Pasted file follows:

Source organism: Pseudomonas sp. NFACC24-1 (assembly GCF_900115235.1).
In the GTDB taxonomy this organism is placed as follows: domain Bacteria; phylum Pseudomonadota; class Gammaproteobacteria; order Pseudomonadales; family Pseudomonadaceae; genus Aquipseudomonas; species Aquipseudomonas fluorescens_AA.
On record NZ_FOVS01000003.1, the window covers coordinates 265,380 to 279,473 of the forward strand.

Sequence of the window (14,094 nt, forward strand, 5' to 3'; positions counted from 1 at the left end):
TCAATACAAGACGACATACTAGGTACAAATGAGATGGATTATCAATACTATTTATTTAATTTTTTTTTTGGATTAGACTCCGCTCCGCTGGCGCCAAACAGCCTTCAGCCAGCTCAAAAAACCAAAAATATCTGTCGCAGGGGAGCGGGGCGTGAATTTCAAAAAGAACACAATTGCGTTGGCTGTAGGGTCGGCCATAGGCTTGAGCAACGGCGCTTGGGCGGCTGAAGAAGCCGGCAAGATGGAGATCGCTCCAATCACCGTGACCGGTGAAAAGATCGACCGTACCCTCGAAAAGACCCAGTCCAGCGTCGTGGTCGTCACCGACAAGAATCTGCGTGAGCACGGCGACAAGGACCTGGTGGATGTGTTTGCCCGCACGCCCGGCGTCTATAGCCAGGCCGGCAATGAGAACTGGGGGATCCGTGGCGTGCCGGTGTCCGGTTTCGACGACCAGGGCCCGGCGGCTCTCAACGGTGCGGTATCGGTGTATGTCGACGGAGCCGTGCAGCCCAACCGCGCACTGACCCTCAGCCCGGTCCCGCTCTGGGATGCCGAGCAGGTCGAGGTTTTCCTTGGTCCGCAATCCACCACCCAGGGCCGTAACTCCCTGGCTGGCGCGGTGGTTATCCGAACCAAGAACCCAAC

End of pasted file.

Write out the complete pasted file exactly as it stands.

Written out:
Source organism: Pseudomonas sp. NFACC24-1 (assembly GCF_900115235.1).
In the GTDB taxonomy this organism is placed as follows: domain Bacteria; phylum Pseudomonadota; class Gammaproteobacteria; order Pseudomonadales; family Pseudomonadaceae; genus Aquipseudomonas; species Aquipseudomonas fluorescens_AA.
On record NZ_FOVS01000003.1, the window covers coordinates 265,380 to 279,473 of the forward strand.

Sequence of the window (14,094 nt, forward strand, 5' to 3'; positions counted from 1 at the left end):
TCAATACAAGACGACATACTAGGTACAAATGAGATGGATTATCAATACTATTTATTTAATTTTTTTTTTGGATTAGACTCCGCTCCGCTGGCGCCAAACAGCCTTCAGCCAGCTCAAAAAACCAAAAATATCTGTCGCAGGGGAGCGGGGCGTGAATTTCAAAAAGAACACAATTGCGTTGGCTGTAGGGTCGGCCATAGGCTTGAGCAACGGCGCTTGGGCGGCTGAAGAAGCCGGCAAGATGGAGATCGCTCCAATCACCGTGACCGGTGAAAAGATCGACCGTACCCTCGAAAAGACCCAGTCCAGCGTCGTGGTCGTCACCGACAAGAATCTGCGTGAGCACGGCGACAAGGACCTGGTGGATGTGTTTGCCCGCACGCCCGGCGTCTATAGCCAGGCCGGCAATGAGAACTGGGGGATCCGTGGCGTGCCGGTGTCCGGTTTCGACGACCAGGGCCCGGCGGCTCTCAACGGTGCGGTATCGGTGTATGTCGACGGAGCCGTGCAGCCCAACCGCGCACTGACCCTCAGCCCGGTCCCGCTCTGGGATGCCGAGCAGGTCGAGGTTTTCCTTGGTCCGCAATCCACCACCCAGGGCCGTAACTCCCTGGCTGGCGCGGTGGTTATCCGAACCAAGAACCCAAC